Tucked between the statistics of those hospitalized and the blossoming number of dead were glimpses of something else. A sticker on a notebook—We’re all in this together! An animated PSA with illustrated hands raised together to fight covid, field hospitals, and later vaccination stations stuffed with volunteers serious and expedient in their matching t-shirts. In the midst of so much falling apart, we were knitting together. We found bonds across the boundaries drawn the years before in sharpie by a President who would have us divided. Hope. Perhaps this unveiling was enough to push us back together.
After the plague, another apocalyptic rider appeared. Or reappeared, since the pale rider of white supremacy hasn’t stopped its night rides since 1619. Police murdered George Floyd. Only weeks before they had killed Breonna Taylor while the lynching of Ahmad Aubery was still fresh. Stuck in our houses, those inclined to ignore racism could no longer look away. And anyway, we were all eager for anything other than more numbers of COVID dead and dying. We climbed the nascent bonds formed by the virus to coalesce in protest. Black people long in the fight since Breonna and Trayvon and Tamir were joined by people of every nation and culture.
Here we could pour our fresh connections into something fiery and actionable. COVID was hard to fight—you couldn’t see it with the naked eye, but here, here we had video of the villains—surely we could capture them, that to stop police brutality felt like a winnable battle after the amorphous fight against an unknown virus.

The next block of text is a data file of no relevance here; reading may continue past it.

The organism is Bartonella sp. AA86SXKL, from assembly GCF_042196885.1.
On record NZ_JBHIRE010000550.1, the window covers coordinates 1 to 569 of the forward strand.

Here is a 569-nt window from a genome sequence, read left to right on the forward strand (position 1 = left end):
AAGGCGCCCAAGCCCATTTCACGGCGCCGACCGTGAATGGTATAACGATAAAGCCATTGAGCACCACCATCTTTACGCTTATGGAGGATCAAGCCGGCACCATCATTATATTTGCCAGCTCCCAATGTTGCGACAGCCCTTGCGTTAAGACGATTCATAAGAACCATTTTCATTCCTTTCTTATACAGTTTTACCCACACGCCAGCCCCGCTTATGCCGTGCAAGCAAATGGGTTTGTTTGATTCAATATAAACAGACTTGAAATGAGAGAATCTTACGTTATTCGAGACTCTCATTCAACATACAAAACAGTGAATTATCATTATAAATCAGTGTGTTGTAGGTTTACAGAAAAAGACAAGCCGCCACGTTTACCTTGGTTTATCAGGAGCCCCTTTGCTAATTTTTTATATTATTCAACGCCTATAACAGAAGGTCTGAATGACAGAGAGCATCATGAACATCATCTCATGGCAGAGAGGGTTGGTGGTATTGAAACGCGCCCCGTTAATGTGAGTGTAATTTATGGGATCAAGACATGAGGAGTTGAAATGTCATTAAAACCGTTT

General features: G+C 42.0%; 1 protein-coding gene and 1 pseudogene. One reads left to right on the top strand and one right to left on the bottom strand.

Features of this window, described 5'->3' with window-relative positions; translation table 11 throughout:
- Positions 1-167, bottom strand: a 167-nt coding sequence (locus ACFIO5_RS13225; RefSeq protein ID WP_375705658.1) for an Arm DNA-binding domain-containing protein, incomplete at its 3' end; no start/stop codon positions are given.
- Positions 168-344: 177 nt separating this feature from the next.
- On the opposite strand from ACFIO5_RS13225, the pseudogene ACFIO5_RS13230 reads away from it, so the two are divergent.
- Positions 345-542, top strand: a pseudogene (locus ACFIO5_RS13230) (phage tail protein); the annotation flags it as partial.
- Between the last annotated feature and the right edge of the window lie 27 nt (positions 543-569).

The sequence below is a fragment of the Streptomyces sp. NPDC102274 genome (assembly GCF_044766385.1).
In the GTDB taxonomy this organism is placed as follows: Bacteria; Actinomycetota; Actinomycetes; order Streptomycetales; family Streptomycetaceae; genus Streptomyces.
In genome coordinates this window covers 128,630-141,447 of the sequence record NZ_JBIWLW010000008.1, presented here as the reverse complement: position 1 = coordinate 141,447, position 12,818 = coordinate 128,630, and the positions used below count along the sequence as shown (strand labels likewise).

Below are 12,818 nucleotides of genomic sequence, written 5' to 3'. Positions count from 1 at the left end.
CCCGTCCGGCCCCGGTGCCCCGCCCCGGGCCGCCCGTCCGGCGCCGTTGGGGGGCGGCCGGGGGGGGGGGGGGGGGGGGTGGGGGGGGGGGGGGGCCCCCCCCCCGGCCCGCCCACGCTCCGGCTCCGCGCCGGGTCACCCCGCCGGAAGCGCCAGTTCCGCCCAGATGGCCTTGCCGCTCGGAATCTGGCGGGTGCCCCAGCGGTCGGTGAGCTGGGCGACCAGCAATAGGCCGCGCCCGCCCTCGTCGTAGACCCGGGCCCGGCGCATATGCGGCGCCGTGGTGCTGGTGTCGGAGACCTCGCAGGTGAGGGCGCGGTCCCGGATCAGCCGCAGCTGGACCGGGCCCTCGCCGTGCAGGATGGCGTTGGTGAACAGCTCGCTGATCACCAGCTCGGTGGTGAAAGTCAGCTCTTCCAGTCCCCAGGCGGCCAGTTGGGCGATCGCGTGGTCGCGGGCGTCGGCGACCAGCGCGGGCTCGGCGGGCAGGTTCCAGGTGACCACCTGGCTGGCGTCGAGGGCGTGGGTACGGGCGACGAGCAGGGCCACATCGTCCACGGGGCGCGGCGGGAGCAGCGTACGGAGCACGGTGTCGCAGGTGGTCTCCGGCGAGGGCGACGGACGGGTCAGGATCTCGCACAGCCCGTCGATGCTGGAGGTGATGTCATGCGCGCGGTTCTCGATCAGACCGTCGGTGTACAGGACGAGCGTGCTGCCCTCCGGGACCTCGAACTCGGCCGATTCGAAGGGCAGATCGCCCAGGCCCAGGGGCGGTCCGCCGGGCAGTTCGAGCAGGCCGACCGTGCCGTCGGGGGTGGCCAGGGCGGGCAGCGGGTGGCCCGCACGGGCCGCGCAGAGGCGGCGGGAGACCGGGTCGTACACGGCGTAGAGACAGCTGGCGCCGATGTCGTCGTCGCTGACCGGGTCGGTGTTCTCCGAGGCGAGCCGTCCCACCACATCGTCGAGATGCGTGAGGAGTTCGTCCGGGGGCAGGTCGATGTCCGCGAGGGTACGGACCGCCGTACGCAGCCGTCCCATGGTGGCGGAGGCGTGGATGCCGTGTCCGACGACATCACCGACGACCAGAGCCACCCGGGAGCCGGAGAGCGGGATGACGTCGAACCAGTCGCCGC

We marched. We made signs and hashtags and black boxes. We cried and screamed our righteous rage into clouds of tear gas. They beat us while the president shook a bible at the TV camera. They used rubber bullets on the children and built a fortress around the seats of power. Still, we came. Companies made commitments, communities promised they were no place for hate. We called each other to connect, some tearfully confessing their complacency, some listening to the lament of Black people, keening across 400 years of history.
“We will be phoenixes,” I proclaimed to my friend Becky. “We will emerge from this different, reborn in fire.”
She indulged me my optimism and met it with her own. We kindled hope together into a future we could see, the power to pivot to new ways of being leveraged for humanity and liberation.
We were not phoenixes. Nor butterflies, or any other beautiful changeling. We were just humans, hibernating until it was time to come out, hungry and angry from captivity.
Three years on and the fear and the fire are long gone, traded in for a fantasy of returning to the life we once had. To be clear, this is the life we had: our society lived swaddled in ignorance of the tenuous and fragile nature of all that we held solid. We acted as if we would move steadily forward free of the consequences of our actions, our behaviors, and our very ideas. We pasted over the world with filth and pollution and expected to live free from the pestilence bread in our cast-offs. We fed the old and the weak to the virus, we fed the Black and the Brown to the system. We manufactured fairy tales of hatred and used the ideas of white over black, and man over women as the material to build the very world we lived in, expecting this home to protect us from ourselves when we were the beast lurking in every room.